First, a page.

Knee pain

Knee pain may develop for a number of reasons. In the absence of trauma, knee osteoarthritis has been shown to result in people walking with a sudden outward motion (knee adduction moment) of their knee following heel strike.(1, 2) While abnormal patella tracking resulting in Patello-Femoral Pain Syndrome (PFPS) has been associated with excessive foot pronation, hip abduction and internal rotation. (3, 4)

During a survey conducted by Dr Angus Chard as part of Sydney Universities Talent Identification and Risk Profiling study (2017 – 2019) the most common presentation was knee pain experienced in teenage athletes between the ages of 12 -14. Barton, Munteanu (5) report PFPS being most common among 16-year-old teenagers. Due to its impact on functional performance, it may contribute to knee osteoarthritis in adult years.(6, 7)

A commonly experienced knee pain experienced by teenagers between 11 and 16 years of age is Osgood Shlatters. Osgood Schlatter pains are experienced in the bump under the front of the knee known as the tibial tuberosity where the large quadriceps muscle inserts. In some cases, the loads at this site are excessive either for biomechanical and postural reasons or excessive activity.

Illiotibial band (ITB) friction syndrome occurs at the outside of the knee and is the result of the ITB tendon rubbing over the side of the knee bone ( lateral condyle). This is commonly experienced by those with poor biomechanics and hip and or foot function.

Pes Anserinus bursitis is a noticeable swelling located on the inside of the leg under the knee. It results from the internal leg muscles (sartorius, gracilis and semitendinosus muscles) aggravating the bursa at their insertion. As these muscles protect the knee against internal rotation and excessive knocking, poor foot and or hip function must be considered. Clinically this condition is commonly experienced by middle and mature aged women.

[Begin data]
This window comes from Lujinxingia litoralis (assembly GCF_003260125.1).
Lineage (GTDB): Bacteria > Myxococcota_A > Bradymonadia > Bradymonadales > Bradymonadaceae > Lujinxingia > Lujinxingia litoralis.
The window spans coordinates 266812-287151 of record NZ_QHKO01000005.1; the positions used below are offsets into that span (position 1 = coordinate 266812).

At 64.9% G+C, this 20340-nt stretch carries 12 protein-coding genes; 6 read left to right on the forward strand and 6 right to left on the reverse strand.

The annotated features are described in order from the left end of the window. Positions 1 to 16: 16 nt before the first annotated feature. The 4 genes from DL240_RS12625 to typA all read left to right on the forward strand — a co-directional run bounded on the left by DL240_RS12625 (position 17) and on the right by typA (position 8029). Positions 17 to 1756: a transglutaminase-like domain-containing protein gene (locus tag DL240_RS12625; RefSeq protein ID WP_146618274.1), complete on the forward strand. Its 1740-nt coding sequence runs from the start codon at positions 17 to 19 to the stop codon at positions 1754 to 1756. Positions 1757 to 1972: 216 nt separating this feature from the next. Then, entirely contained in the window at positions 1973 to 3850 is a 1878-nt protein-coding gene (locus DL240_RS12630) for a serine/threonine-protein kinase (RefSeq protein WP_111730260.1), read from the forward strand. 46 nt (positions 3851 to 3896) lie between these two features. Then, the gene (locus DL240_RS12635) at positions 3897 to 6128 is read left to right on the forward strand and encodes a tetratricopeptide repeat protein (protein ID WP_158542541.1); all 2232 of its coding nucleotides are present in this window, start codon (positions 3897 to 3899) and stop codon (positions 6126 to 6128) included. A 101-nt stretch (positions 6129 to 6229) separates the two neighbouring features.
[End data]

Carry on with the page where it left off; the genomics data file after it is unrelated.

Regardless of your knee pain, practice practitioners at the Foot and Leg Pain centre fire experienced in assessing and diagnosing your knee symptoms and determining hip and foot functional contributions to your symptoms. In the case of debilitating knee arthritic pain, minor improvements in foot and leg function can make significant improvements in your quality of life and physical freedom.


  1. Hurwitz DE, Sumner DR, Andriacchi TP, Sugar DA. Dynamic knee loads during gait predict proximal tibial bone distribution. Journal of Biomechanics. 1998;31(5):423-30.
  2. Schipplein O, Andriacchi T. Interaction between active and passive knee stabilizers during level walking. J Orthop Res. 1991;9(1):113-9.
  3. Stefanyshyn DJ, Stergiou P, Lun VMY, Meeuwisse WH, Worobets JT. Knee angular impulse as a predictor of patellofemoral pain in runners. American Journal of Sports Medicine. 2006;34(11):1844-51.
  4. Boling M, Padua D, Marshall S, Guskiewicz K, Pyne S, Beutler A. A prospective investigation of biomechanical risk factors for patellofemoral pain syndrome: the joint undertaking to monitor and prevent ACL injury (JUMP-ACL) cohort. Am J Sports Med. 2009;37:2108 - 16.
  5. Barton CJ, Munteanu SE, Menz HB, Crossley KM. The efficacy of foot orthoses in the treatment of individuals with patellofemoral pain syndrome: a systematic review. Sports medicine (Auckland, NZ). 2010;40(5):377-95.
  6. Tiberio D. The effect of excessive subtalar joint pronation on patellofemoral mechanics: A theoretical model. J Orthop Sports Phys Ther. 1987;9(4):160-5.

7. Thorstensson CA, Petersson I, Jacobsson L, Boegård T, Roos EM. Reduced functional performance in the lower extremity predicted radiographic knee osteoarthritis five years later. Annals of the rheumatic diseases. 2004;63(4):402-7.

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